Friday, September 15, 2006

One Advantage Of A Spotty Memory

I knew I liked my old vinyl copy of Santana's Abraxas (1970). However, I'd forgotten that I had also purchased it on CD, until I went to put away Raising Hell by Run DMC. "Ru" being in fairly close proximity to "Sa" led to the pleasant surprise afforded by my lack of memory. "Hey," I thought to myself, "I can take that Santana CD to work."

1. Singing Winds, Crying Beasts (Carabello) – 4:48
2. Black Magic Woman/Gypsy Queen (Peter Green)/(Gabor Szabo) – 5:24
3. Oye Como Va (Tito Puente) – 4:19
4. Incident at Neshabur (Gianquinto/Santana) – 5:02
5. Se a Cabo (Areas) – 2:51
6. Mother's Daughter (Rolie) – 4:28
7. Samba Pa Ti (Santana) – 4:47
8. Hope You're Feeling Better (Rolie) – 4:07
9. El Nicoya (Areas) – 1:32


Personnel: Carlos Santana - lead guitar, vocals; Gregg Rolie - keyboards, vocals; Dave Brown - bass guitar; Mike Shrieve - drums; Jose Areas - timbales, conga; Mike Carabello - conga

This album is so totally cool it's almost absurd. I love it. It's a truly amazing fusion of blues, jazz and Latin music, all through a psychedelic rock filter. Several songs are entirely instrumental, and others are mostly instrumental. However, the vocals, when present, are quite good. The keyboards are cool, and there's a ton of percussion. Of course, Santana's uniquely excellent, instantly recognizable guitar sound takes center stage. Plus, you have to love an album title pulled from a novel by Hermann Hesse (Demian, in this case).

Briefly, track by track:
1. Classic instrumental with a piano intro, and great, screaming guitar.
2. An all-time classic version of a great song, blended with an instrumental. Check out the ridiculously cool little, high-pitched, "tingly" guitar sound just after the 4:30 mark of this song.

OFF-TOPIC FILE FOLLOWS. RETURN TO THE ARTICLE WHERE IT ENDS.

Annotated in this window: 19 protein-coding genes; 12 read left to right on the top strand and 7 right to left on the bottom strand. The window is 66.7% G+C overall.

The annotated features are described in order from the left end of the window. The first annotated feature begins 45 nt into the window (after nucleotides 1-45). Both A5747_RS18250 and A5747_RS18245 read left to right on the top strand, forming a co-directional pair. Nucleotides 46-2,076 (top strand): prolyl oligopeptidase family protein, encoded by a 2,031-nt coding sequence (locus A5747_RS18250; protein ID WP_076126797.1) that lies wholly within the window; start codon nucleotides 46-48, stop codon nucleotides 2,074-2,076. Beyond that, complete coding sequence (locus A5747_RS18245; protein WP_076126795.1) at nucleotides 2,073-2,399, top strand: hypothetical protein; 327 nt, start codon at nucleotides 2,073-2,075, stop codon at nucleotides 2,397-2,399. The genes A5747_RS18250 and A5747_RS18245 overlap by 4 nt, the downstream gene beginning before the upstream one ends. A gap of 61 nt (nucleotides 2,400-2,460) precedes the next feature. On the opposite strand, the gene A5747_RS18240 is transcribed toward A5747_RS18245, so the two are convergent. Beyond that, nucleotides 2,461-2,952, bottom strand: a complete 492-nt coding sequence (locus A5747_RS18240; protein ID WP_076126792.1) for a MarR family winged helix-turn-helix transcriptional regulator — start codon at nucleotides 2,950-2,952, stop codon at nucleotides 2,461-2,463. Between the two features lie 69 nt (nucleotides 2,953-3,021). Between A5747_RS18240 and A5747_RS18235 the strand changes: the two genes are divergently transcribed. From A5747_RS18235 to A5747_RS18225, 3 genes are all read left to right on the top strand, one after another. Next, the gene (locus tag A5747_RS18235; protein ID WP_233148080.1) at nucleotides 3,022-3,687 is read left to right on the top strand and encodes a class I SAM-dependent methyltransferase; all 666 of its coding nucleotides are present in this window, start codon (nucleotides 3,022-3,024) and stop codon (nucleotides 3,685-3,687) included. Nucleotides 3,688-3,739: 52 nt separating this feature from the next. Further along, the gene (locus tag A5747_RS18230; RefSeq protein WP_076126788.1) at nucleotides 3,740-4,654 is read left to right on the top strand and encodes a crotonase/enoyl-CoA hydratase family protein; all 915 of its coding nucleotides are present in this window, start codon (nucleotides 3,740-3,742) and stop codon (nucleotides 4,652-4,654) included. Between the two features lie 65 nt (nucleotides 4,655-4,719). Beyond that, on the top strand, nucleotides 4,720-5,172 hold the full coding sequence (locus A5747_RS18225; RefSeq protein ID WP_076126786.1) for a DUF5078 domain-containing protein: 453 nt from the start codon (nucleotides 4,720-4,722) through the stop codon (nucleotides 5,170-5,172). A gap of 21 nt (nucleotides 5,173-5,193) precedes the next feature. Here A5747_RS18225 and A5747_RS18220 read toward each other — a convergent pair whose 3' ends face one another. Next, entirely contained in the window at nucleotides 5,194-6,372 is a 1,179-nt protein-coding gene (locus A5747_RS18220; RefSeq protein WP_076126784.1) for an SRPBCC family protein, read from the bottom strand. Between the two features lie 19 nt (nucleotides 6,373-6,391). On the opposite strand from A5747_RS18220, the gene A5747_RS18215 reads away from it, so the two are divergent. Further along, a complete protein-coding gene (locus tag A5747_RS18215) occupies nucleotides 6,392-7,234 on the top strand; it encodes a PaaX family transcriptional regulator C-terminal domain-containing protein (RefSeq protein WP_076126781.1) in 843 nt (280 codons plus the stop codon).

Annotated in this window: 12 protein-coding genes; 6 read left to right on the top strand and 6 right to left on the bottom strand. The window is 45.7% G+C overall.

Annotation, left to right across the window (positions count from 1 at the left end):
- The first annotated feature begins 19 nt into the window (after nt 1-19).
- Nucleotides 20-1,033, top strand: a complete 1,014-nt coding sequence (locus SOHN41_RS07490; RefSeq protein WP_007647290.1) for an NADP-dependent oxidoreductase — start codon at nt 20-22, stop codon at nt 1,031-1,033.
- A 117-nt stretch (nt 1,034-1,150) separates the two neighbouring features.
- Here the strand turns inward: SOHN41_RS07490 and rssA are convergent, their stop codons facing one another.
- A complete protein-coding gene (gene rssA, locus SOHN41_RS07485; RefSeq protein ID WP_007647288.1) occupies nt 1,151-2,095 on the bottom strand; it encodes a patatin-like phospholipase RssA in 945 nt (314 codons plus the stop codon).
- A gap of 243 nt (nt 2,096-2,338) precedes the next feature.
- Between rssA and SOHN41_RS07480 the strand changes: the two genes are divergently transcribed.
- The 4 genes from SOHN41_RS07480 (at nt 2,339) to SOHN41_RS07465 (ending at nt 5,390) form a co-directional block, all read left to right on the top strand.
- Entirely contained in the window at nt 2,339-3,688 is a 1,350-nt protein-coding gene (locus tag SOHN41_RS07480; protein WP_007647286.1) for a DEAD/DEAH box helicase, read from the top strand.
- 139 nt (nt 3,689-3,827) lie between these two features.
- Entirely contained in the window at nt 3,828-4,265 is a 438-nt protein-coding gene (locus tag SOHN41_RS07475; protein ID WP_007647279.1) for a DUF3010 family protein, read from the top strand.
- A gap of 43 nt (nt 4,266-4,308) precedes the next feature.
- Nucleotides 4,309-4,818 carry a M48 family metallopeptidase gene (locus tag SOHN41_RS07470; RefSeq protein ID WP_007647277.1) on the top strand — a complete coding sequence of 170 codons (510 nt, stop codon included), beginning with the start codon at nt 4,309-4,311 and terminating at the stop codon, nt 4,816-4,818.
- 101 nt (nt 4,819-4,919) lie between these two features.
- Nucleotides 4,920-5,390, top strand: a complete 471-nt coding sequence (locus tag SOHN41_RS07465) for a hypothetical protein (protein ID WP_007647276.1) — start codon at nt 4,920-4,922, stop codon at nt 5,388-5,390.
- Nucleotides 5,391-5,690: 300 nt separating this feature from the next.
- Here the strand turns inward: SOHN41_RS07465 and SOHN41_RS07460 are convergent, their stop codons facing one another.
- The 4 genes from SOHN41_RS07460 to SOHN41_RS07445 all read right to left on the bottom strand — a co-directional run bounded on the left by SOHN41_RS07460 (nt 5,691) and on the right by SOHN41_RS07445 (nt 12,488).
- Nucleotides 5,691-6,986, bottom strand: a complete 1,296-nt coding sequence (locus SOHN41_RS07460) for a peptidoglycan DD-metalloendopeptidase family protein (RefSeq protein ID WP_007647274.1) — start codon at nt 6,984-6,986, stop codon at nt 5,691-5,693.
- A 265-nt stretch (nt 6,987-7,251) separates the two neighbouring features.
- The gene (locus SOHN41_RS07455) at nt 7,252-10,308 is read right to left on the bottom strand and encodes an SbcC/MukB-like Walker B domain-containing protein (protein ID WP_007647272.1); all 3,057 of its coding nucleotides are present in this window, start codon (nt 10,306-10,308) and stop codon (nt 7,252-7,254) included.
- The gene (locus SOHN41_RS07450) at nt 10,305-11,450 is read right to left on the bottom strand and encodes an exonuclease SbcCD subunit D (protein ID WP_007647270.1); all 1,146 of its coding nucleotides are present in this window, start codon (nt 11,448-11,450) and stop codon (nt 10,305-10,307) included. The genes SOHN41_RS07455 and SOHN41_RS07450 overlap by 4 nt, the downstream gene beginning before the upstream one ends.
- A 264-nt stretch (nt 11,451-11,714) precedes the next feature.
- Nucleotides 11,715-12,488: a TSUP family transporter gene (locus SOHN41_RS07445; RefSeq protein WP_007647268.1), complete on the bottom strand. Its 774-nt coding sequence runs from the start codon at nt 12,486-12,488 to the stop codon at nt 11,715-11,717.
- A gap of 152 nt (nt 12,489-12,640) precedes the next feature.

3. Another classic rock radio favorite, originally written by Tito Puente.
4. Instrumental which shifts to a much slower tempo just before the 3:00 mark. Very cool.
5. Ass-kicking guitar dominates the first 1:30 of the song. The only vocals are several repetitions of the title.
6. Mighty fine vocal performance by Mr. Rolie, Santana provides some psychedelic guitar - heavy, but with crazy fluidity.
7. Instrumental with a bluesy intro, and fast, incredible guitar.
8. Nice organ/percussion intro, more cool Rolie vocals, and heavy, yet stinging guitar from Carlos, really picking up the pace around 2 minutes in.
9. Short little closing number with chant-like group vocals.

Abraxas was listed at #205 on the RS list. And, ya gotta love that cover art...

4 Comments:

Blogger Old Lady said...

I will side with you on this one.

12:00 PM, September 15, 2006  
Blogger Beth said...

Our high school marching band kicked off every pep rally with "Oye Como Va" (followed by "Smoke on the Water") ... so I always want to grab pompoms and dance around every time I hear it (no, I wasn't a cheerleader; I just enjoy dancing with pompoms).

Excellent review; glad to see you're diving back into the vinyl. Off to read your Rnd DMC review ...

2:31 PM, September 15, 2006  
Blogger Writeprocrastinator said...

And by the time they hit England, they had Neal Schon and Greg the bassist, who with Rolie, would constitute three-fifths of Journey. If you can find it and I'm sure VH-1 classic will still run it every so often as they did on "Eight-track Flashback," check out Santana's performance on the "Old Grey Whistle Test."

2:27 AM, September 16, 2006  
Blogger Writeprocrastinator said...

And by the time they hit England, they had Neal Schon and Greg the bassist, who with Rolie, would constitute three-fifths of Journey. If you can find it and I'm sure VH-1 classic will still run it every so often as they did on "Eight-track Flashback," check out Santana's performance on the "Old Grey Whistle Test."

2:27 AM, September 16, 2006  

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